Employee ownership and succession planning for family-owned businesses
24 November 2023
Family-owned businesses form a key part of our economy and make up approximately 86% of UK private sector businesses but despite their many virtues, they also have their challenges. One of which can be succession planning.
When family members are thinking about disposing of their interest, it can be difficult to find a suitable purchaser who can be trusted to maintain the legacy, core values and culture of the business which has been cultivated so carefully over the years.
Furthermore, family owners tend to feel a much greater sense of responsibility towards their employee’s welfare and are keen to ensure their continued employment whilst avoiding the disruption that arises as a result of a conventional sale to external parties. Employee ownership offers a favourable solution to these issues.
The benefits of EOT ownership
Selling to employees via an Employee Ownership Trust (EOT) model can secure:
- continued employment
- minimal disruption to business
- a preserved legacy
- maintaining (and often improving) core values and culture
In addition to the benefits of retaining the existing work culture and job security, there are a whole host of other benefits to the employees which are associated with an employee-owned business (EOBs), including increased transparency, collaborative behaviours, productivity (and therefore profits), innovation and a much higher level of well-being and job satisfaction. Studies show that EOBs are 8% – 12% more productive than
Qualifying employees can also share in the fruits of their labour via tax free bonuses of up to £3,600 per employee per annum, only available for companies owned via EOTs. The tax benefits for owners are similarly attractive. Qualifying shareholders can transfer their shares to an EOT and enjoy the gains arising from their sale free of Capital Gains Tax (CGT) charges. So, it is very much a win-win situation for all parties.
What is an EOT?
The Employee Ownership Trust (EOT) model is a specific kind of Employee Benefit Trust, where employees become owners (or beneficiaries) via a controlling interest held by the EOT.
In order to become an EOT, the business must meet specific statutory criteria such as holding more than 50% of the share capital and voting rights and be entitled to more than 50% of the profits or assets distributable, amongst other requirements.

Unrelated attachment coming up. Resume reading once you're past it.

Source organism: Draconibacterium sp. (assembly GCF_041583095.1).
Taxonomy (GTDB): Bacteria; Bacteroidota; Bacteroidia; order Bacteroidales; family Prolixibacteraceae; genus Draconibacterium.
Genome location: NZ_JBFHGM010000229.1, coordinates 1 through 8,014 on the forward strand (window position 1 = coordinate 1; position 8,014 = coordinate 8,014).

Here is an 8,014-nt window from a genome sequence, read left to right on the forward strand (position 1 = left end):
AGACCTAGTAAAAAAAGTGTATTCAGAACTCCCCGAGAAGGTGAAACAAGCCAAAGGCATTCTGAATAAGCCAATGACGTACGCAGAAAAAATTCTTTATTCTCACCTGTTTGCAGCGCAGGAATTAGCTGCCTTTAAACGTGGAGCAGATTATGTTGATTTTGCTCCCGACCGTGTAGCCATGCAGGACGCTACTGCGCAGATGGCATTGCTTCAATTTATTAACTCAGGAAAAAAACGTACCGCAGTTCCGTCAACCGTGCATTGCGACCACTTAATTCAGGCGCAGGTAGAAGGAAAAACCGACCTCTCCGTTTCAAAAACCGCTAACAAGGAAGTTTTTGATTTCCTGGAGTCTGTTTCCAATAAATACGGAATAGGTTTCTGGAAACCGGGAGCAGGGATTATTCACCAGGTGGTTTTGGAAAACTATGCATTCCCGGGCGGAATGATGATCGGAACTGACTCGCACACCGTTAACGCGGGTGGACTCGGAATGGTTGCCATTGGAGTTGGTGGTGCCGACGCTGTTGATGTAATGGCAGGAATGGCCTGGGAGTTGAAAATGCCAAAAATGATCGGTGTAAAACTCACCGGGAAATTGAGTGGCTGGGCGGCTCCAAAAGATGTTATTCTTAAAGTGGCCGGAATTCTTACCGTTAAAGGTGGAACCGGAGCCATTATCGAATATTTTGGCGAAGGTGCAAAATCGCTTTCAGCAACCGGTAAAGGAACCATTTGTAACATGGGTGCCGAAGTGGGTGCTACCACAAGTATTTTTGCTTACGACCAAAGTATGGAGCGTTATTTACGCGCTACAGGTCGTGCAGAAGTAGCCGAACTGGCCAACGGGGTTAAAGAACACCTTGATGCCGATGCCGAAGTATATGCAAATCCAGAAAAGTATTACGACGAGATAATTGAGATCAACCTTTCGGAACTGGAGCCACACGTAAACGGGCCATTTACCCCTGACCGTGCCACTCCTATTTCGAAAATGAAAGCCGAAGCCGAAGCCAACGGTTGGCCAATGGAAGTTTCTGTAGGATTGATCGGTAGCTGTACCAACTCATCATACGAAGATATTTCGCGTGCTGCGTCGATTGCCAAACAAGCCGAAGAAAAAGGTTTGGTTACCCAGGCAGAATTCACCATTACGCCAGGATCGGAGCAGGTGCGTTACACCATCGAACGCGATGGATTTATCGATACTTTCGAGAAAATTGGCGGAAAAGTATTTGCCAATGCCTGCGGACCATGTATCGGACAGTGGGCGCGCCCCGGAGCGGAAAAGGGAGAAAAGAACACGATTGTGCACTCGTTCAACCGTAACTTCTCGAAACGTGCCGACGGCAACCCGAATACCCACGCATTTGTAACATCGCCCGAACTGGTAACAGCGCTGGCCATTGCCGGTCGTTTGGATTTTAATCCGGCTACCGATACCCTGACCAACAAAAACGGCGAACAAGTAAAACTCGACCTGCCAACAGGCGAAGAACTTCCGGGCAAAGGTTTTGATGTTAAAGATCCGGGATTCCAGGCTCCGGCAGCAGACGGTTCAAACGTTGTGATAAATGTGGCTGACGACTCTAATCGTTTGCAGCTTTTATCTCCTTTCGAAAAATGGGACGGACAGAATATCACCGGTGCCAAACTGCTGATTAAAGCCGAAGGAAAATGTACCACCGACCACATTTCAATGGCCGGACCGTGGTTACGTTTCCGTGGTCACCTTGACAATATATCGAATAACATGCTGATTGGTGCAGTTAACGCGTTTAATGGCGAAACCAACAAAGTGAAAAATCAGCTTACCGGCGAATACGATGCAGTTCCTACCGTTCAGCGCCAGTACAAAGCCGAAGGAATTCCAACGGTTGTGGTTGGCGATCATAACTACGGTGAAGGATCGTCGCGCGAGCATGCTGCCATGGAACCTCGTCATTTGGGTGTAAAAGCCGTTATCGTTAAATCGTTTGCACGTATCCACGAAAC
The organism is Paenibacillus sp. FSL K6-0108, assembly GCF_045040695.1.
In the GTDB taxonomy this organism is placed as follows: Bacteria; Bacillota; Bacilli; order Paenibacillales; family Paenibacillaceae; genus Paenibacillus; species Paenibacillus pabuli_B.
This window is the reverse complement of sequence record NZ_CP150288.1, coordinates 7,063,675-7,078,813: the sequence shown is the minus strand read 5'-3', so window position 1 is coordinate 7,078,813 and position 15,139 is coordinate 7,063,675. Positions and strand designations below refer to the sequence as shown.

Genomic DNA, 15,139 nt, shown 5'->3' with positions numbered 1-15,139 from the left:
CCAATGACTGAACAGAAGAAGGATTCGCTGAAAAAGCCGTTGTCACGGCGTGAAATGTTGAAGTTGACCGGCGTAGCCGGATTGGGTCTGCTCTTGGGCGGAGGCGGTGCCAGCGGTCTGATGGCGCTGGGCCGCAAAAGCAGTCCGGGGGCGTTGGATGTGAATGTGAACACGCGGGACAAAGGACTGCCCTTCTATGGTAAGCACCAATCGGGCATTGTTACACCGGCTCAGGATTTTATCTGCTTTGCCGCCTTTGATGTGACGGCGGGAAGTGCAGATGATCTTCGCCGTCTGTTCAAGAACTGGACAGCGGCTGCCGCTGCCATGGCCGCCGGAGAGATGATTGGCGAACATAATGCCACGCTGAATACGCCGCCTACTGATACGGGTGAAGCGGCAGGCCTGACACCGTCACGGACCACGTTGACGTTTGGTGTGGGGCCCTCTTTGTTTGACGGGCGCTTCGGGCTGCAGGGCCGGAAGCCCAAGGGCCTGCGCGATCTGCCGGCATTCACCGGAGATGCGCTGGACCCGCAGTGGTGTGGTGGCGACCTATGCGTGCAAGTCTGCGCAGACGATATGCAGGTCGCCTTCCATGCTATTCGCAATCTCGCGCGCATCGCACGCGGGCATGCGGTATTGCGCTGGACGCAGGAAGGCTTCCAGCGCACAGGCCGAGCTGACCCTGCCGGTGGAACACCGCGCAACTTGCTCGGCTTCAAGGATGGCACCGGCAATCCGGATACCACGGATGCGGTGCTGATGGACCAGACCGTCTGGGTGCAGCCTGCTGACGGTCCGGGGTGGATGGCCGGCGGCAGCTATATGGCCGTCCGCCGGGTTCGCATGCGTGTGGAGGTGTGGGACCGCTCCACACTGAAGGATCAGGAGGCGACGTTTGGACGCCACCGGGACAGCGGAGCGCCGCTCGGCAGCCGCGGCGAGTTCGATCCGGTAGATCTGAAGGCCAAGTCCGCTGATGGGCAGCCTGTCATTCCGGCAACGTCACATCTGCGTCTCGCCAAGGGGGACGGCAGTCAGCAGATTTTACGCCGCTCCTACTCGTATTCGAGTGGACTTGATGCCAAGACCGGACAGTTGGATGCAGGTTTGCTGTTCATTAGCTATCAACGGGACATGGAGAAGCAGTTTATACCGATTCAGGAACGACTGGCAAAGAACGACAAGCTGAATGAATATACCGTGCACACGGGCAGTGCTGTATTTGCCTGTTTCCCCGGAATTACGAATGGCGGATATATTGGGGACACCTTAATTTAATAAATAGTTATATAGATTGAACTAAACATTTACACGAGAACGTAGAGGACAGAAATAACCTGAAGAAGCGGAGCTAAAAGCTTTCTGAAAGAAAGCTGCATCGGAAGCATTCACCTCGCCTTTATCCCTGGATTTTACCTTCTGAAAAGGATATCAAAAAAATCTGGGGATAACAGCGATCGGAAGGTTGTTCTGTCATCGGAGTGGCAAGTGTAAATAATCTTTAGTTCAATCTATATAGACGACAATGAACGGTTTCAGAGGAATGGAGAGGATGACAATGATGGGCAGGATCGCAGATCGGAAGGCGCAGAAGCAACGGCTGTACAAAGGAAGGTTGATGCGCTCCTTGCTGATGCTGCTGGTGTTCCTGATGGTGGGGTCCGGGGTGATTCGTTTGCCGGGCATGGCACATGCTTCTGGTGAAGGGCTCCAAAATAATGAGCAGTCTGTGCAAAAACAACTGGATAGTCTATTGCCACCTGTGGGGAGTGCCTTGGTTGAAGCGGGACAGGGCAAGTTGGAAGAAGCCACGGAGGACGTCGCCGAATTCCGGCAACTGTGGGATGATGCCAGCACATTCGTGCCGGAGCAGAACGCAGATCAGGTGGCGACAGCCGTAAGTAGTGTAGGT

In the last 12 months, the employee-owned sector grew by over 30% (roughly 330 new EOBs) and between 2011-2023 has grown at an average annual rate of 16% (compared to 2.2% growth in all active companies in the UK over the same period). As of October 2023 there were more than 1,650 registered EOBs according to the People Powered Growth Report. The increase in EOBs can be largely attributed to the rise of the EOT.
There are many reasons why EOTs have found favour as an ownership solution including the cultural and tax benefits outlined above. The reduction in Business Asset Disposal Relief (formerly Entrepreneurs Relief) lifetime limit from £10m to £1m in March 2020 was also key.
How can Birketts help you?
Birketts has a wealth of expertise and experience in providing specialist advice for employee-owned businesses or those looking to transfer to employee ownership, working on these solutions for clients since 2015.
Birketts dedicated Employee Incentives Team specialises in employee ownership and draws expertise from a wide range of teams including the corporate, tax and trust teams.
Birketts have been members of the Employee Ownership Association since 2014 and can also deliver bespoke training to clients on the role and responsibilities of trustees in the context of employee ownership via EOTs.
The content of this article is for general information only. It is not, and should not be taken as, legal advice. If you require any further information in relation to this article please contact the author in the first instance. Law covered as at November 2023.